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Hastings' Dictionary of the Bible
FELIX, ANTONIUS . Procurator of JudÃ¦a ( Acts 23:24 ff.); according to Josephus, he had been sent to succeed Cumanus in a.d. 52; but this contradicts Tacitus, who makes Cumanus governor of Galilee and Felix of Samaria simultaneously; and this suits Acts 24:10 (‘many years’). Both historians give 52 as the year of Cumanus’ disgrace, so that we may probably take that as the date of Felix’ accession to office in JudÃ¦a. Felix was brother of Pallas, Claudius’ powerful freedman, whose influence continued him in office under Nero, and on his disgrace (due to a riot at CÃ¦sarea) procured him his life. He is described by Tacitus as a very bad and cruel governor. He was somewhat touched by St. Paul’s preaching ( Acts 24:25 f.), but kept him in prison, first in hope of a bribe, one of many details showing that St. Paul was a prisoner of social importance, and, finally, to please the Jews. He is called ‘most excellent’ ( Acts 23:26 , Acts 24:3; cf. Acts 26:25 , Luke 1:3 ), a title given him as governor, but more properly confined to those of equestrian rank. He married thrice, each time to a person of royal birth; see Drusilla.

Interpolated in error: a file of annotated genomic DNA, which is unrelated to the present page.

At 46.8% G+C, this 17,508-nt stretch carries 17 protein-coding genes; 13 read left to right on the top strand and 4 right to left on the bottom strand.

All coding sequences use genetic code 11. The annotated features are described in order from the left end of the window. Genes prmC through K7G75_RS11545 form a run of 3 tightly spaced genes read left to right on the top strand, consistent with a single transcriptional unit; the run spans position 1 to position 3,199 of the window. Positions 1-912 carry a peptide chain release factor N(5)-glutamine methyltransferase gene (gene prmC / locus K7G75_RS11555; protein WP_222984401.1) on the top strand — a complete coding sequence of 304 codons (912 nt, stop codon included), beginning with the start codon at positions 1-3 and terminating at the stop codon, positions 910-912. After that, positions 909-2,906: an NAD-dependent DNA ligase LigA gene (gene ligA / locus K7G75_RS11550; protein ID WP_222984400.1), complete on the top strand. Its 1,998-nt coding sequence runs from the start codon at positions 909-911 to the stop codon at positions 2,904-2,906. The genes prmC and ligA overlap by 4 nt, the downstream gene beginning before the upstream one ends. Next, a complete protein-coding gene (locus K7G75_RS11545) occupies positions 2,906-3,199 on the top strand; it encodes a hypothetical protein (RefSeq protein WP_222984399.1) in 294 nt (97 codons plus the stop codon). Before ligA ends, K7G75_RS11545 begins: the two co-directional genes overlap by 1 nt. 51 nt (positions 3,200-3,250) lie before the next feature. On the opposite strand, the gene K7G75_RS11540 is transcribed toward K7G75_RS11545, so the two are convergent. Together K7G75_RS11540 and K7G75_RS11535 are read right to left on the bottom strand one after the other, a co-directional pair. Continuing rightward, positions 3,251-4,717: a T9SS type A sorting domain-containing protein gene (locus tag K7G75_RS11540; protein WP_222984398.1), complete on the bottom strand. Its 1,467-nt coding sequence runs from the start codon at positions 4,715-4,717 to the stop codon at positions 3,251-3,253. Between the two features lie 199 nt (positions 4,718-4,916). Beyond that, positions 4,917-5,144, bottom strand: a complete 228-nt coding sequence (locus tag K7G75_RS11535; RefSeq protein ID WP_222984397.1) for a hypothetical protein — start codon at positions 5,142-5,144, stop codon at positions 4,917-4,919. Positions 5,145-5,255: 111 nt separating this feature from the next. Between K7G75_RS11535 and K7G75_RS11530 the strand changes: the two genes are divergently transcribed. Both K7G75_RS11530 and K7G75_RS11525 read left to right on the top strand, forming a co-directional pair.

A. I. Maclean.
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Hastings, James. Entry for 'Felix, Antonius'. Hastings' Dictionary of the Bible. https://www.studylight.org/dictionaries/eng/hdb/f/felix-antonius.html. 1909.